[b.] Was [Appellant's] trial counsel ineffective in failing to object at sentencing to [Appellant] being sentenced to consecutive sentences for offenses which should have merged?
[c.] Was trial counsel ineffective for failing to take sufficient time to discuss the consequences of the amendment of the Information with [Appellant] after the trial court granted the Motion to Amend to enable [Appellant] to make an informed decision about whether to take her case to trial?
[d.] Was trial counsel ineffective for failing to ask for a continuance of the trial after additional charges were added on the day of trial to allow him more time to discuss the consequences of the amendment with [Appellant] and to give him additional time to prepare for trial?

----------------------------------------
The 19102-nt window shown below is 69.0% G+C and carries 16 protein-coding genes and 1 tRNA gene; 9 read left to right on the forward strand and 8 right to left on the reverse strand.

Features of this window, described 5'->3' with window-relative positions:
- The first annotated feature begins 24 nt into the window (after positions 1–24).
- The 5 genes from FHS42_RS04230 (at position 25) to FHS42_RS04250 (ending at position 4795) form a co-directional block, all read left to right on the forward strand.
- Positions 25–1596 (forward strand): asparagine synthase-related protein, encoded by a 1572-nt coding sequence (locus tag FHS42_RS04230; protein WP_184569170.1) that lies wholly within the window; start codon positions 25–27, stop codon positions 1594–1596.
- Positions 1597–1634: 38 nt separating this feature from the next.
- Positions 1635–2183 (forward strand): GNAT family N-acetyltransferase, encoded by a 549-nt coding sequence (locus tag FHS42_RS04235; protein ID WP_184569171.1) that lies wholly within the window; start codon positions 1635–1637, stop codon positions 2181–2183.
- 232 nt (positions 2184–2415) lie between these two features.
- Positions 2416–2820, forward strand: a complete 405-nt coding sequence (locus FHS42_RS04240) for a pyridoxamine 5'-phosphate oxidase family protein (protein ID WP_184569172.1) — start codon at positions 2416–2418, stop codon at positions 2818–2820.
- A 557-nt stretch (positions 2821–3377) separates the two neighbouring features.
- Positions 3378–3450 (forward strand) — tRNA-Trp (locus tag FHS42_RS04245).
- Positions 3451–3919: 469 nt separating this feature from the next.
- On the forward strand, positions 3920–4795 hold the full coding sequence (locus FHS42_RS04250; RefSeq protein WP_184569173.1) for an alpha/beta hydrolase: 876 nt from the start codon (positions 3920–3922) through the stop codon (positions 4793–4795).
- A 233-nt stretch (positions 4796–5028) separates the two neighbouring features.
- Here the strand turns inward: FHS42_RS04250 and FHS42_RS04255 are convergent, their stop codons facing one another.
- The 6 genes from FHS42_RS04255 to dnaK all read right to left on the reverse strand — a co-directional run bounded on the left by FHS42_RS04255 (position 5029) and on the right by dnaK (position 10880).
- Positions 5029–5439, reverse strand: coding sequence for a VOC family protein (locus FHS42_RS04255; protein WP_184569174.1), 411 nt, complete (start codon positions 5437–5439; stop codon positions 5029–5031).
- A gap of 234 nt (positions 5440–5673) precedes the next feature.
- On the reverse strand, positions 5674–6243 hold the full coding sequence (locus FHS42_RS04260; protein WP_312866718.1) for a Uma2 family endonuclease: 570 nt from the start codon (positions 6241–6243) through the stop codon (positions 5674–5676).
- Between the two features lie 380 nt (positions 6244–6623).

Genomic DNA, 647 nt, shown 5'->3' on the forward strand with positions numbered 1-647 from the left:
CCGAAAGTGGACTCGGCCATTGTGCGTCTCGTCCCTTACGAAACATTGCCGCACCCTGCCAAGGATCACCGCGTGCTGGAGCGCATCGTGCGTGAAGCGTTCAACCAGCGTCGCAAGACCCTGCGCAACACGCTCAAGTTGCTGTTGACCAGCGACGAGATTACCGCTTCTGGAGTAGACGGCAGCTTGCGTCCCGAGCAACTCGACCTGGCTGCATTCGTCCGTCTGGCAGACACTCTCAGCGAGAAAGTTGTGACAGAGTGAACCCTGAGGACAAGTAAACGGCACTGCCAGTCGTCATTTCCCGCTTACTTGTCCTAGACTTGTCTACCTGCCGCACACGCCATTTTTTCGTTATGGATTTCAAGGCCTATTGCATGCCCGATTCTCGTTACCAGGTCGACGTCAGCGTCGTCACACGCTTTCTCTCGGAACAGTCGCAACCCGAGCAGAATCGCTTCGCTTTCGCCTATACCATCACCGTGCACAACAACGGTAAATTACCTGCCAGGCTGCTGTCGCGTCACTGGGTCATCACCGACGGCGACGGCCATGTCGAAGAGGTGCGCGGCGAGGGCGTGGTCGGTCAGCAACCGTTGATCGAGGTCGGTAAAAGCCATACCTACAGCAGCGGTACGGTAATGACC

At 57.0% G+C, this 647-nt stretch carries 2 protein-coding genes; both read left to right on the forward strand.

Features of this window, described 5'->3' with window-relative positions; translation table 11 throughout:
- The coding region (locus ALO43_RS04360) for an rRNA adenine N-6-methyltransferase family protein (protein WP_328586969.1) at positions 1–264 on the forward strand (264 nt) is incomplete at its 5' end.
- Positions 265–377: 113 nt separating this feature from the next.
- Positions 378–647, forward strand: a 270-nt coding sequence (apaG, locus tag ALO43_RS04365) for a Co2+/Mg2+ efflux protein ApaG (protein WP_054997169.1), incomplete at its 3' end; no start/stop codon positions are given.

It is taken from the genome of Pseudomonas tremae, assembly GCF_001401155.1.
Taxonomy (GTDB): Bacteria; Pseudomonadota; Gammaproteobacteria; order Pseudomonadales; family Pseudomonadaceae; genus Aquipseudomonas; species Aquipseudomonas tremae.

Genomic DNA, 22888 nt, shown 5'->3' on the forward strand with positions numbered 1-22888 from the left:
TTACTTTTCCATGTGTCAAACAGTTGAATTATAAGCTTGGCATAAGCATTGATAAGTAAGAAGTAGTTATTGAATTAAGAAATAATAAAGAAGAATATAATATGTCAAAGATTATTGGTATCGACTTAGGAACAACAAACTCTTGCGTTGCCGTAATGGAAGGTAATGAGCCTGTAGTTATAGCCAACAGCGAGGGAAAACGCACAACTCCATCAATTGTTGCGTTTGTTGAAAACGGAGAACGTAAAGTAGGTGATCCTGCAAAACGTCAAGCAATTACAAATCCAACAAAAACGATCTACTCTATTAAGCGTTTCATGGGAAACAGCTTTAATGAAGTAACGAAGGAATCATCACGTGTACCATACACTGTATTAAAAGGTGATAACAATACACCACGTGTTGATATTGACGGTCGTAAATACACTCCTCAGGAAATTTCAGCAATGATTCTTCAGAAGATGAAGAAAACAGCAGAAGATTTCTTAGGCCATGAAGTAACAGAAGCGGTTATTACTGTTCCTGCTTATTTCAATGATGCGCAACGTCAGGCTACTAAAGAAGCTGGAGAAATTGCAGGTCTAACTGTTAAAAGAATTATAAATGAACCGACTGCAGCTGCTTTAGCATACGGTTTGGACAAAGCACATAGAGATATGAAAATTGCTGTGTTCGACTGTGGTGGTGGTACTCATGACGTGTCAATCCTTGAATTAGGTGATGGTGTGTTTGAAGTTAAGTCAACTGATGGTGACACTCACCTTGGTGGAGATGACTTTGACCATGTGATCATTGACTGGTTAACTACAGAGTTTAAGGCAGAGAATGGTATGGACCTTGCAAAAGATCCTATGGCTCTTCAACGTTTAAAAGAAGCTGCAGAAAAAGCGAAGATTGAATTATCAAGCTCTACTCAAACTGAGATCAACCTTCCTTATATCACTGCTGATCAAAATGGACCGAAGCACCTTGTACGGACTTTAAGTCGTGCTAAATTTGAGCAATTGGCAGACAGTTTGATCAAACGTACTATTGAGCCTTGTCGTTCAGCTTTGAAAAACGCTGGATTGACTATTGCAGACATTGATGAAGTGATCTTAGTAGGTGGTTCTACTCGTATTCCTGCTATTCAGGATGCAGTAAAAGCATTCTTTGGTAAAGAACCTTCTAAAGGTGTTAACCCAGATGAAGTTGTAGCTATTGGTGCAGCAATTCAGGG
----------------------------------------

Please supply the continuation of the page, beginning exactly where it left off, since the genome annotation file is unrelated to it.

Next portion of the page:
[e.] Was trial counsel ineffective for failing to request that Judge Foradora recuse himself from [Appellant's] case after he made derogatory statements which demonstrated the Judge's bias against the [Appellant], her family and her fiancé during [Appellant's] sentencing hearing and her PCRA hearing?
[f.] Was trial counsel ineffective for failing to point out to the Court errors in the pre-sentence investigation report, including that: (1) charges that should have been Nolle Prossed (one of 2 Hindering charges at 605-2007) were incorrectly included in the report; (2) the report included a Theft by Unlawful Taking charge which appears as dated 10-25-07 and shows that she received 5 years concurrent probation to Receiving Stolen Property (RSP), although the RSP charge would have merged for sentencing purposes?
[g.] Was trial counsel ineffective for failing to raise on appeal the discretionary aspects of the lower court's sentence?